How is cost of funds calculated?
Credit:Justin LewisStoneGetty Images
Q:

How is cost of funds calculated?

A:

Quick Answer

Cost of funds is calculated by taking the total annualized interest expense divided by average interest bearing deposits and other interest bearing borrowings, plus non-interest bearing deposits. This equation does not include capital, although many financial institutions will include capital in an assets calculation.

 Know More

Full Answer

Cost of funds refers to the interest rate paid by financial institutions for the funds they use in their business. When financial institutions have a lower cost of funds, they are able to offer consumers lower interest rates for short-term and long-term borrowing.

When a consumer refers to cost of funds, they are generally referring to the true cost of a loan. In that case, a simple loan calculator, such as the one found Bankrate.com, can quickly provide consumers with the approximate total cost of a loan. The total cost of a loan is the loan amount (known as the principal) plus all of the accumulated interest that will be paid on the loan if it is held to maturity. The formula for calculating the simple interest cost of a loan is i = Prt, where i (the total interest on the loan) = Principal x rate of interest x length of time.

For example, if $25,000 were to be borrowed at 6 percent for five years, the formula would look like this:

i = Prt

i = $25,000 x 0.06 x 5

i = $7,500

The total amount of the loan can be found by taking the original principal amount ($25,000) and adding the total interest amount ($7,500). The resulting figure ($32,500) is the total cost of the loan. When dealing with compound interest calculations, it is better to consult a financial professional to ensure the figures are correct.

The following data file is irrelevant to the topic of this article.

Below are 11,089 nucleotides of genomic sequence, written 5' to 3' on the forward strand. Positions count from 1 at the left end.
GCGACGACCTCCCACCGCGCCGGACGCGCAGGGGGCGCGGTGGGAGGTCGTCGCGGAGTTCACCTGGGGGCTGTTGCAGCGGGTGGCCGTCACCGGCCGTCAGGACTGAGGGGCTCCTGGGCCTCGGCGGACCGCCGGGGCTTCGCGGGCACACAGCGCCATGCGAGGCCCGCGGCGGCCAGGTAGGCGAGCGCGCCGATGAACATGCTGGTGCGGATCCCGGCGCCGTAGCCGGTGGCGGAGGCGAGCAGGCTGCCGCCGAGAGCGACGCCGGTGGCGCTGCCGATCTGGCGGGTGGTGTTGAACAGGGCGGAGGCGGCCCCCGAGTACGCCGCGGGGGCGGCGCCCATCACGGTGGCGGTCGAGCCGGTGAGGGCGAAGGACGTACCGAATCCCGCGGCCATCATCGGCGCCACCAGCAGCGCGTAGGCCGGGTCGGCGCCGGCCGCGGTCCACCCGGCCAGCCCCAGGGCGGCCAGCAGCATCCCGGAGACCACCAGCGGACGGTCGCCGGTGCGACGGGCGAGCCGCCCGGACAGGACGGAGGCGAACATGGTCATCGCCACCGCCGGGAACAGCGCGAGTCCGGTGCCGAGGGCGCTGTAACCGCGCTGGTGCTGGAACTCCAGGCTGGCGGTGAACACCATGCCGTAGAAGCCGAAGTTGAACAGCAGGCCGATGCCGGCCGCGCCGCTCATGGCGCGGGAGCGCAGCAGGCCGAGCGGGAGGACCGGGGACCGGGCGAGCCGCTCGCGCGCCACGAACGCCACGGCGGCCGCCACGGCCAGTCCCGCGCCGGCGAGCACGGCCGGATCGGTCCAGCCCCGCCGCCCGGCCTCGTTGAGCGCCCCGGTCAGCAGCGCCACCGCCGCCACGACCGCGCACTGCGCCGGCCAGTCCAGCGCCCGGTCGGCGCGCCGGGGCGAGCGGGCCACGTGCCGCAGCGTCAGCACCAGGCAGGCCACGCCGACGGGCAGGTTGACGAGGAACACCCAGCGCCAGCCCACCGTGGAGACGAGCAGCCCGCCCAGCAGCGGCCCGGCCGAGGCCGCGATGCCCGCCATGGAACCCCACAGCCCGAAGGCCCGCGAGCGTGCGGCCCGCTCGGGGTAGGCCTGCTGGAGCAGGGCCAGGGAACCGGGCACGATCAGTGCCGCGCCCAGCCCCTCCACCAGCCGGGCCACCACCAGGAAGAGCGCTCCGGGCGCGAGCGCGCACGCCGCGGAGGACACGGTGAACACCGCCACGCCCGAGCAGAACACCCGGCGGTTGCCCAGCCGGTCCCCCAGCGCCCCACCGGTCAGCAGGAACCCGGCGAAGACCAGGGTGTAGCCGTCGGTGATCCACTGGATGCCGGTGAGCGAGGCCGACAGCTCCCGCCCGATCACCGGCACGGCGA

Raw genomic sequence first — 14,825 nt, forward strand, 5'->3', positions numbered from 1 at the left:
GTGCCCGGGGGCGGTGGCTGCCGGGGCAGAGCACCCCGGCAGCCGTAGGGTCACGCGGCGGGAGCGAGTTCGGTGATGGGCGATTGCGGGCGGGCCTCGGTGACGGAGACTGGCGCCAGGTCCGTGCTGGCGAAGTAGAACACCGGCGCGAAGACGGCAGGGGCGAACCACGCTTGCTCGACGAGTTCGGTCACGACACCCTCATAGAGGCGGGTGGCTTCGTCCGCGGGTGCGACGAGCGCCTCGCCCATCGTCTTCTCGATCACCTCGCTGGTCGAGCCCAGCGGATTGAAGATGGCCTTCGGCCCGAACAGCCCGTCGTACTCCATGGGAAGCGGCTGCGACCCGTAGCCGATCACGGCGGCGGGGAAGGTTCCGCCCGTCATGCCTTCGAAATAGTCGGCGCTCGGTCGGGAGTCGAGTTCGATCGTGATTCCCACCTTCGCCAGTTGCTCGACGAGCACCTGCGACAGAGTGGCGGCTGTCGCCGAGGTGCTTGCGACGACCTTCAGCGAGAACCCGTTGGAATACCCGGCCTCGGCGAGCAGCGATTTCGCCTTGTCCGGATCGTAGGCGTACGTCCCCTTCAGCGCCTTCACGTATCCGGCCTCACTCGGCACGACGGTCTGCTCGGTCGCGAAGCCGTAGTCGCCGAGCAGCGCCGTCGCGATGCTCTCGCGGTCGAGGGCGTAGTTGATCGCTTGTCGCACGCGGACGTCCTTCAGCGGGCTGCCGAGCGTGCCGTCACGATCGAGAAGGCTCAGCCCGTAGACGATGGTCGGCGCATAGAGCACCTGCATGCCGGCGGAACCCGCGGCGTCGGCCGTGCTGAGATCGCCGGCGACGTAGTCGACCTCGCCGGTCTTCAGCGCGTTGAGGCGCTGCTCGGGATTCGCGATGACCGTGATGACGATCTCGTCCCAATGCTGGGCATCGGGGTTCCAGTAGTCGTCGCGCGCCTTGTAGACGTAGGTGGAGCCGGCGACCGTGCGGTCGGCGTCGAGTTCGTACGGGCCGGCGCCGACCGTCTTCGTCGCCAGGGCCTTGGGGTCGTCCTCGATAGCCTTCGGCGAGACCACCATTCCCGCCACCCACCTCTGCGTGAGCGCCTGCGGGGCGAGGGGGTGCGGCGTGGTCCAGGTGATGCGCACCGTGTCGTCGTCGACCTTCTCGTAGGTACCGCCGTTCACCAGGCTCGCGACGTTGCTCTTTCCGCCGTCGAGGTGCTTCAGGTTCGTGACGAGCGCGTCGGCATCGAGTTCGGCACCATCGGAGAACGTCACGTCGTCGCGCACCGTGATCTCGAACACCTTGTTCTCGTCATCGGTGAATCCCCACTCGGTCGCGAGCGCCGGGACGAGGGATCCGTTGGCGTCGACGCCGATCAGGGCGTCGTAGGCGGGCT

Learn more about Currency & Conversions

Related Questions

  • Q:

    What is the impact of high caregiver strain on Canada's health care system?

    A:

    Role overload and caregiver strain in Canada has a bearing on an individual employee’s health as well as the workplace in terms of the cost of benefits and the time spent away from work, according to Region of Peel. As of 2014, Canada’s health care system loses up to $1.1 billion annually in costs related to caregivers experiencing strain, as shown in a study reported in Region of Peel.

    Full Answer >
    Filed Under:
  • Q:

    What are the functions of financial institutions?

    A:

    Financial institutions provide financing, facilitate economic transactions, issue funds, offer insurance and hold deposits for businesses and individuals. Financial institutions are private or public organizations that serve as an intermediary between savers and borrowers of funds. The two primary types of financial institutions are credit unions or depository banks and non-depository mutual funds and insurance companies. Banks and equity markets are the fundamental institutions in most financial systems.

    Full Answer >
    Filed Under:
  • Q:

    How do you calculate M2?

    A:

    According Investopedia, M2 is a measure of money supply that includes M1 (cash and checking deposits) as well as near money (savings deposits, money market mutual funds and other interest-bearing deposits).

    Full Answer >
  • Q:

    How do you buy stocks and retire before 50?

    A:

    To buy stocks and retire before the age of 50, rely on compounding of interest to build your funds over time, notes Steve Sjuggerud's Daily Wealth. For example, if you invest $10,000 and get a return of 18 percent, you have a million dollars 28 years later.

    Full Answer >
    Filed Under:

Explore